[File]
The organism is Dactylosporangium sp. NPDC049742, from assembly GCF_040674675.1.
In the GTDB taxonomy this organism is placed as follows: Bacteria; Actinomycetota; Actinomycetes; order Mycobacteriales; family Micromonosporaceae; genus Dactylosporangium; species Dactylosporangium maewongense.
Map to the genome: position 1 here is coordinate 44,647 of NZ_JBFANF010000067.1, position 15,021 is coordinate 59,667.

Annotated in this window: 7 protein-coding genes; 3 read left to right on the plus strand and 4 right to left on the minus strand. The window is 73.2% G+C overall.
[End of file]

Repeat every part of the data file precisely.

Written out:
The organism is Dactylosporangium sp. NPDC049742, from assembly GCF_040674675.1.
In the GTDB taxonomy this organism is placed as follows: Bacteria; Actinomycetota; Actinomycetes; order Mycobacteriales; family Micromonosporaceae; genus Dactylosporangium; species Dactylosporangium maewongense.
Map to the genome: position 1 here is coordinate 44,647 of NZ_JBFANF010000067.1, position 15,021 is coordinate 59,667.

Annotated in this window: 7 protein-coding genes; 3 read left to right on the plus strand and 4 right to left on the minus strand. The window is 73.2% G+C overall.